Landlords of insolvent golf club vow to keep course open
THE landlords of a popular golf club have vowed to keep it open after the company which leased the course became insolvent.
South County Golf Club in Brittas, Co Dublin, had been in operation since 2002 but the directors last week said they had no option but to cease operations, citing "extremely difficult market conditions".
The company, which leased the 190 acres site from brothers John and Patrick Kavanagh, have an outstanding loan of about €2m.
John Kavanagh told the Irish Independent the course was being kept opened and he hoped the bar and restaurant would be up and running again within a week.
But the future of the pro-shop run by PGA professional Raymie Burns is uncertain.
Mr Kavanagh said members would have to pay €10 to play to cover the cost of maintenance, stating the landlords did not have access to the membership fees that have been paid. He said insurance was in place.
"It's quite a shock for this to happen but we're going to try and keep it open for the members and have visiting players as well," Mr Kavanagh said.
But the club's board said the actions of the landlords in keeping the course open "have the potential to hamper the orderly wind-up of the business".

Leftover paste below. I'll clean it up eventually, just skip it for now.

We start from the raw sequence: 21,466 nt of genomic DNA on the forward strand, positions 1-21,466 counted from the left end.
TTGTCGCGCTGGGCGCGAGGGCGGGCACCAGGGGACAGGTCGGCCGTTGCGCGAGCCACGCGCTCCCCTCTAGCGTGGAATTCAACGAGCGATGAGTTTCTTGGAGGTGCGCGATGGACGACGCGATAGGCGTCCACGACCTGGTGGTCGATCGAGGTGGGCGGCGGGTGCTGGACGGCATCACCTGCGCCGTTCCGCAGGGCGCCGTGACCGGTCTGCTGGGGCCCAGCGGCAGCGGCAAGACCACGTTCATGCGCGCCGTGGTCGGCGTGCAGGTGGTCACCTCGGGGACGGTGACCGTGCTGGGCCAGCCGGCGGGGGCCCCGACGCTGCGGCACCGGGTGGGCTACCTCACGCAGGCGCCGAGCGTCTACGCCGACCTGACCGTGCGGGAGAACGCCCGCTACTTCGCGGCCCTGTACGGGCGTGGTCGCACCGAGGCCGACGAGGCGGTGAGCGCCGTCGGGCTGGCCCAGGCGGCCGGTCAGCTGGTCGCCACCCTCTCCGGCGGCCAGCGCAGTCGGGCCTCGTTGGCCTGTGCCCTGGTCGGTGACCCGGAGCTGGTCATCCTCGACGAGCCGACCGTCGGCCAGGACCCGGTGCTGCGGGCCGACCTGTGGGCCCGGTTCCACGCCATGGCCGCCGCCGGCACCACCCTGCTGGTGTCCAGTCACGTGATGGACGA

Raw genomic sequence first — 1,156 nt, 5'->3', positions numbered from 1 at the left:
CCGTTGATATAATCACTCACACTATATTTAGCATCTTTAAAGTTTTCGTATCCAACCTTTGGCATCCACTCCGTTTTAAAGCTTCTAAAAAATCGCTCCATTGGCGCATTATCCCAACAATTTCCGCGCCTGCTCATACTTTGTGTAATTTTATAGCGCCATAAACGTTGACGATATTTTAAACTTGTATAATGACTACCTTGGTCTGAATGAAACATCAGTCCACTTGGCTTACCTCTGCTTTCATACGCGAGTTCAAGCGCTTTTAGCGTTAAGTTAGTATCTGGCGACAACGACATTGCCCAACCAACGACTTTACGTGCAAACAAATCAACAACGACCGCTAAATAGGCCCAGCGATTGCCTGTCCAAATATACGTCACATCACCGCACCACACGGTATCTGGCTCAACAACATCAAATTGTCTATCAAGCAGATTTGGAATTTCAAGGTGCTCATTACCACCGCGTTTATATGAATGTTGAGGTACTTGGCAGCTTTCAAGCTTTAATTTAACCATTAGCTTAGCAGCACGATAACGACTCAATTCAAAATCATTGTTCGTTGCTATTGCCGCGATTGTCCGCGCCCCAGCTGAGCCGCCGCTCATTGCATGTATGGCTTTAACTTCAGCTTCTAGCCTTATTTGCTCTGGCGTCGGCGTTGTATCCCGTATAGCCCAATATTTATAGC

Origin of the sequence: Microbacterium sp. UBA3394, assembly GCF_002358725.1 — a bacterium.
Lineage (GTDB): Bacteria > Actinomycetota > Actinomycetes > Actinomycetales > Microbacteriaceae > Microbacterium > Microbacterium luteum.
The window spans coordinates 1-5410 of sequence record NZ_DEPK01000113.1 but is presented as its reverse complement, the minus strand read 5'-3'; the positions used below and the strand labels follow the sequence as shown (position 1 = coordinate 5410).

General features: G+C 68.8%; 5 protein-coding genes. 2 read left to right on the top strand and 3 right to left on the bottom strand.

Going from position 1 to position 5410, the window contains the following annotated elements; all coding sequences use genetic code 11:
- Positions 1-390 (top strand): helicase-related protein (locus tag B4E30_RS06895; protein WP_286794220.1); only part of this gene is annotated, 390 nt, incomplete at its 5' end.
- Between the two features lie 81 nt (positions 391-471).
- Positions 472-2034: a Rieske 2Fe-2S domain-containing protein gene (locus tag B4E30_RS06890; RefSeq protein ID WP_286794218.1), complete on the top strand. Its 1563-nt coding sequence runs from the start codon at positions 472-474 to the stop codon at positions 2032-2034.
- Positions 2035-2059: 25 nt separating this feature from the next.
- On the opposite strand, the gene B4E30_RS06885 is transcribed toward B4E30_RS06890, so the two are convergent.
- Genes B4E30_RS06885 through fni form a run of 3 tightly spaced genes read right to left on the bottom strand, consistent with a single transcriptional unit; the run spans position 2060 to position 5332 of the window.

Mr Kavanagh disputed the claim. "To me that sounds ridiculous. We're looking after our asset the best way we can."
Mr Kavanagh said he and his brother were owed about €100,000 in unpaid rent.
Board chairman Thomas Fahey declined to comment when contacted yesterday.
But in a statement the board said it presented a five-year business plan to Allied Irish Banks (AIB) earlier this year but support was based on the retention and growth of membership.
It said it had been paying about 80pc of its annual rental fee for the last few months. Mr Kavanagh said that had recently fallen to 50pc.
The board said that earlier this month the landlords had informed the company that they were instigating procedures to reclaim their land.
"In parallel, the full picture in terms of annual membership renewals only became known late last week when the final day for annual shareholder members renewals fell due," the board said.
"Unfortunately, approximately 60 shareholder members did not renew. This caused a significant financial gap and meant that bills and wages that were falling due could not be paid."
Mr Kavanagh last night accused the company of moving out "overnight" without notifying him of their actions. He said the employees of the restaurant and bar had been made redundant when the club ceased operations, but he said it had not been decided whether to re-employ them.
Club captain Michael Moore said the landlords are holding a meeting tomorrow night and on Wednesday he will have a meeting with the members of the club.